Special Session: Oil Taxes
The Alaska Legislature is in the midst of an historic special session in Juneau to consider raising the petroleum profits tax on the oil industry. Why should Alaskans be concerned?
Oil production is our state’s economic lifeline. Daily oil production in Alaska has plummeted 65% from more than 2 million barrels per day in 1988 to 700,000 barrels today. The Trans-Alaska pipeline is only a third full, and oil production continues to fall. Production and revenue forecasts by the State of Alaska suggest the future decline in production will become even more pronounced without further investment in oil fields that are not yet developed or have not been fully developed.
Higher taxes on the oil industry will not encourage the investment needed to slow the production decline and help ensure a sustainable future for Alaska. A strong business climate with a stable tax environment is vital to steer investment to Alaska, as opposed to opportunities elsewhere.
It is vital that your legislators hear from you. Take a stand and express your opinion:
- Contact your legislators to encourage them to keep taxes in check so Alaska can attract the investment it desperately needs to stabilize oil production and keep Alaska’s private sector economy healthy.
- Write a Letter to the Editor of your local newspaper, generally 200 words or less. Make sure to include your address and daytime phone number so the newspaper can verify that you sent the letter. Express why you think the current oil tax systems needs to stay in place.
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Points to consider for your comments:
- With the oil pipeline two-thirds empty and production continuing to decline, Alaska should be focused on doing whatever is necessary to increase oil production.
- North Slope production is declining six percent annually and huge investment from the industry is needed to keep it from accelerating.
- Developing more oil to keep the pipeline going will require huge investment in exploration to discover new oil fields, investment in existing oil fields to stem the current rate of declining production, and investment in heavy and viscous oil technology. New capital is the key to keeping the pipeline going.
- Up to 70 percent of the new oil yet to be developed on the North Slope may come from existing fields, mostly Prudhoe Bay and Kuparuk, and only 30 percent from new exploration. The existing fields will likely require the bulk of new investment.
- Production could be significantly affected by changes in investment levels, particularly in the large fields. Up to 50 percent of today’s production is based on investments made over the last four years, mainly in drilling.
- Investments, which for Prudhoe Bay alone amount to about $1 billion yearly, are aimed at keeping the decline rate from accelerating. If the investment rate is slowed the decline rates could increase up to 15 percent yearly before too long.
- Assuming a 6 percent decline rate, North Slope oil production will drop to about 350,000 barrels/day in 8 to 10 years. That’s down from about 700,000 barrels/day now. A 350,000 barrels/day rate would pose serious operational challenges for the trans-Alaska oil pipeline.
- The state’s long-term production forecast is very optimistic. Some of the “new” oil in that forecast has yet to be discovered and some of it is in deposits that are not economic to develop at this time. Higher taxes could make some of those projects more problematic, undercutting the state’s forecast.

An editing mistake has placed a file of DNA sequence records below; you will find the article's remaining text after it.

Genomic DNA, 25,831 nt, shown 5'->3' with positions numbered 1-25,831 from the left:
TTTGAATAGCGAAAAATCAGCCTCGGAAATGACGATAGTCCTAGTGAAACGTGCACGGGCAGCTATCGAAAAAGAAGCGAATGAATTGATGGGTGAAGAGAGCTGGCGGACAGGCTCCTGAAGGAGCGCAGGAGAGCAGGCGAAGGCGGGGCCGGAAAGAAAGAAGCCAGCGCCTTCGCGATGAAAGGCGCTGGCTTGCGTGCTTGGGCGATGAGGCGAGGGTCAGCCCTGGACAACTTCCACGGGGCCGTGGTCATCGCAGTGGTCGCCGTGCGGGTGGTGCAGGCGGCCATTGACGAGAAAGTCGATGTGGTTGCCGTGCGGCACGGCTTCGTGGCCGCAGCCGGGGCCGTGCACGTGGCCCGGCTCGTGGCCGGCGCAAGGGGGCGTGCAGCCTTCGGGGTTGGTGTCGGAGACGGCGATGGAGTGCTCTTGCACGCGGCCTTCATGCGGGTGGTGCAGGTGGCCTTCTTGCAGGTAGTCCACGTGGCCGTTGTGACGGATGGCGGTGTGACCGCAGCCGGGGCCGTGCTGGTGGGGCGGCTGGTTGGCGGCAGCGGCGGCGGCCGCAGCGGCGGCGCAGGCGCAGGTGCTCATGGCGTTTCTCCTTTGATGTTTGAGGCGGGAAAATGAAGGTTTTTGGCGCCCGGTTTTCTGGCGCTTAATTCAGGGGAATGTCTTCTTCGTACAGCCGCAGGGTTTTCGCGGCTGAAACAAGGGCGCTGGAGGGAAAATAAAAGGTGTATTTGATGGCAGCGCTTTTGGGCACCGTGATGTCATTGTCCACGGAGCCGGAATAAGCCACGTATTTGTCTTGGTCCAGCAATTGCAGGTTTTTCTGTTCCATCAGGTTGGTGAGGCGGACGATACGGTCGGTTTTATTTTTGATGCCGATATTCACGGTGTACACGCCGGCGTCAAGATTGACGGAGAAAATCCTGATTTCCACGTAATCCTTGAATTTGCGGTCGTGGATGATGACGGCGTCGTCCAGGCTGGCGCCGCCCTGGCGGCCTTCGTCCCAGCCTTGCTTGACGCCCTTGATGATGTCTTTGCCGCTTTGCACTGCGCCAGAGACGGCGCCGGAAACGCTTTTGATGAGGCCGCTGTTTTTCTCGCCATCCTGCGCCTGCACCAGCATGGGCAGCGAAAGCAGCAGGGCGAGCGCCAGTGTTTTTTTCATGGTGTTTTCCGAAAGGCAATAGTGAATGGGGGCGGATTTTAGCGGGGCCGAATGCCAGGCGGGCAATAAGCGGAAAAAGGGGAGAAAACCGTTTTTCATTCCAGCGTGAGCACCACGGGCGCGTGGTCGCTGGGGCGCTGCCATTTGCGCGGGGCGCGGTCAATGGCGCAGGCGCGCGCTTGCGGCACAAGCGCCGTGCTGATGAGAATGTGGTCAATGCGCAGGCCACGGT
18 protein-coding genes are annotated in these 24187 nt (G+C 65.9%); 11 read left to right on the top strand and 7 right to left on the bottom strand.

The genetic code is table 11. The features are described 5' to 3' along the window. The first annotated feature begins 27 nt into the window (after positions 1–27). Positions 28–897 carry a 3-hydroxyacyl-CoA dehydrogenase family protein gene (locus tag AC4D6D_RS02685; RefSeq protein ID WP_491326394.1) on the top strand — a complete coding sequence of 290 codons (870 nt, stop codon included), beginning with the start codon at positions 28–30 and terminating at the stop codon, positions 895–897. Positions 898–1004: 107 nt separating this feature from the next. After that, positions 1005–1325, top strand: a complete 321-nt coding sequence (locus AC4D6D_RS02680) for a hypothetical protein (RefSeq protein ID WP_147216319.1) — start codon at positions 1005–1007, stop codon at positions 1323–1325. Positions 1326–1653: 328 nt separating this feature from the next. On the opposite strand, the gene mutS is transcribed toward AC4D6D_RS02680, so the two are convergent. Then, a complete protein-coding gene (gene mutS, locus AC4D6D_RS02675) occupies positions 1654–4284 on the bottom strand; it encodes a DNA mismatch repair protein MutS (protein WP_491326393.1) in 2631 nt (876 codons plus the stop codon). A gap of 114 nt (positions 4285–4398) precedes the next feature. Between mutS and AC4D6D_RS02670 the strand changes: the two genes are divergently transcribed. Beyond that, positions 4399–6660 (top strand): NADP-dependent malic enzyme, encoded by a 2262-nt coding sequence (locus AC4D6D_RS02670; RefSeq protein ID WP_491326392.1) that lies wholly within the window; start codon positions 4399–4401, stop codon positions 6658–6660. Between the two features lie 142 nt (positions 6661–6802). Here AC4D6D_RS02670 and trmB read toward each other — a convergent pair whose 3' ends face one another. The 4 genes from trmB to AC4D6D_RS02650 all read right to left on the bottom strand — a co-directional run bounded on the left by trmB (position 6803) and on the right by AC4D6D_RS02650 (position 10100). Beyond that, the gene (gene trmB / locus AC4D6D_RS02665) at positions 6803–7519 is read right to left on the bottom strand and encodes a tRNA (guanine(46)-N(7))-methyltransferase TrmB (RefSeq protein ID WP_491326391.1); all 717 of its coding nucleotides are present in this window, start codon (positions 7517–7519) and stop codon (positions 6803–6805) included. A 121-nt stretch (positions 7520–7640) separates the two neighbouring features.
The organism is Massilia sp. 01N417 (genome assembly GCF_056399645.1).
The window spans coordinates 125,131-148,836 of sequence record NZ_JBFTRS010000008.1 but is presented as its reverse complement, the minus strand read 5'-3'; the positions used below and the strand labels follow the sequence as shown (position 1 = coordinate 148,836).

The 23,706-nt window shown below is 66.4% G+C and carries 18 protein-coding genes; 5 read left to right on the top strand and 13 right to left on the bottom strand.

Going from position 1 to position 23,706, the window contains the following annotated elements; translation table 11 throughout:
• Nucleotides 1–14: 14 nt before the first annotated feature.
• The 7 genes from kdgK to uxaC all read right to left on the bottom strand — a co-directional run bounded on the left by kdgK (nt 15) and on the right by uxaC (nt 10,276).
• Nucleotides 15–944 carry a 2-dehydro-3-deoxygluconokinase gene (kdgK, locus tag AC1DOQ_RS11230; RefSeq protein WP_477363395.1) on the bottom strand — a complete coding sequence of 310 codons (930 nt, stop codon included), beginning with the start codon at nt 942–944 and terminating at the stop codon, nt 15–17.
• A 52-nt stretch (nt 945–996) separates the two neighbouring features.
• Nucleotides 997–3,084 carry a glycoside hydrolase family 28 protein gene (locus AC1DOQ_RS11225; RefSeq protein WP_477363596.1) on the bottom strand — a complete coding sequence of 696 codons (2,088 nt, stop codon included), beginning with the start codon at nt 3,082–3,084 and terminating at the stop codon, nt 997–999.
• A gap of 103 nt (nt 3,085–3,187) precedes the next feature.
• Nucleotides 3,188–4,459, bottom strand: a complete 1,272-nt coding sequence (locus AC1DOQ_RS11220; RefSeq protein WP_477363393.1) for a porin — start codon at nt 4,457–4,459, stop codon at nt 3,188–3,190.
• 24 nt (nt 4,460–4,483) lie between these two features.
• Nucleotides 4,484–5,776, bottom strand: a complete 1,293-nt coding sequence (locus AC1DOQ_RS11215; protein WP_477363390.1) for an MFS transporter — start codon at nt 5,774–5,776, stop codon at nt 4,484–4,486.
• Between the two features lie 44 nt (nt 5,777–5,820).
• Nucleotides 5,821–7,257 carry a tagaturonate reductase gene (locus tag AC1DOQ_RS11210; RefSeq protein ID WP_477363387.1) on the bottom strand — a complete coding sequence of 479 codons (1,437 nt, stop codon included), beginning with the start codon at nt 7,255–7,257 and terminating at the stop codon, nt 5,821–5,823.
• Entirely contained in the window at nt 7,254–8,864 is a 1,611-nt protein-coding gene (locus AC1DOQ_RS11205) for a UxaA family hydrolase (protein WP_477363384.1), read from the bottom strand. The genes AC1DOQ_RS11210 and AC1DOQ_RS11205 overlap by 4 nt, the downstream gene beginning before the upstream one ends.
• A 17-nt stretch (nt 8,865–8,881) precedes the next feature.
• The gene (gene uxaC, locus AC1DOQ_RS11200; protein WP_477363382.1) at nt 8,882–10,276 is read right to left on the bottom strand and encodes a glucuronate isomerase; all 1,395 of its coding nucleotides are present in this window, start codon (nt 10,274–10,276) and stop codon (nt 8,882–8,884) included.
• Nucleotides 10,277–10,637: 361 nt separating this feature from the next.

- Can Alaska really afford to take the risk of discouraging future investment when 50 percent of our production ten years from now will come from “new oil” generated by future investment?
- Increasing taxes today will offer the state a short-term gain, potentially at the expense of future production. Costs have skyrocketed for projects requiring state-of-the-art technology, which include enhanced oil recovery methods, heavy oil development and advanced drilling methods. Such projects might be shelved under a higher tax scenario. Costs must be factored in when looking at long-term North Slope developments.
- Alaska can’t tax its way into prosperity. Every extra dollar of tax is one less dollar of investment. That’s Economics 101.
- Without the political will to create a sensible and balanced long-term fiscal plan for the state, another tax increase on the oil industry will create a reputation that Alaska is a location that is more interested in taxing industry than in growing industry. New taxes outside the framework of a comprehensive fiscal plan reinforces the image that Alaska is addicted to oil money. Consider revenue enhancements only within the confines of a fiscal plan.
- Other industries and businesses across Alaska's economic spectrum are worried higher taxes will further erode our fiscal stability. We run the risk of chilling our fragile investment climate across all resource industries.
- As investment and oil production wane under the weight of heavier taxes, all sectors in the state would experience a significant economic slowdown.
- Alaska fell to 47 out of 50 in a Forbes Magazine ranking of the best states to do business. The Legislature needs to restore fiscal stability and work to improve the business climate in Alaska, which in turn would boost confidence in private sector investment in our state. It’s in the state’s best interest to keep the private sector healthy, given most revenues flowing into the general fund come from private sector activity.
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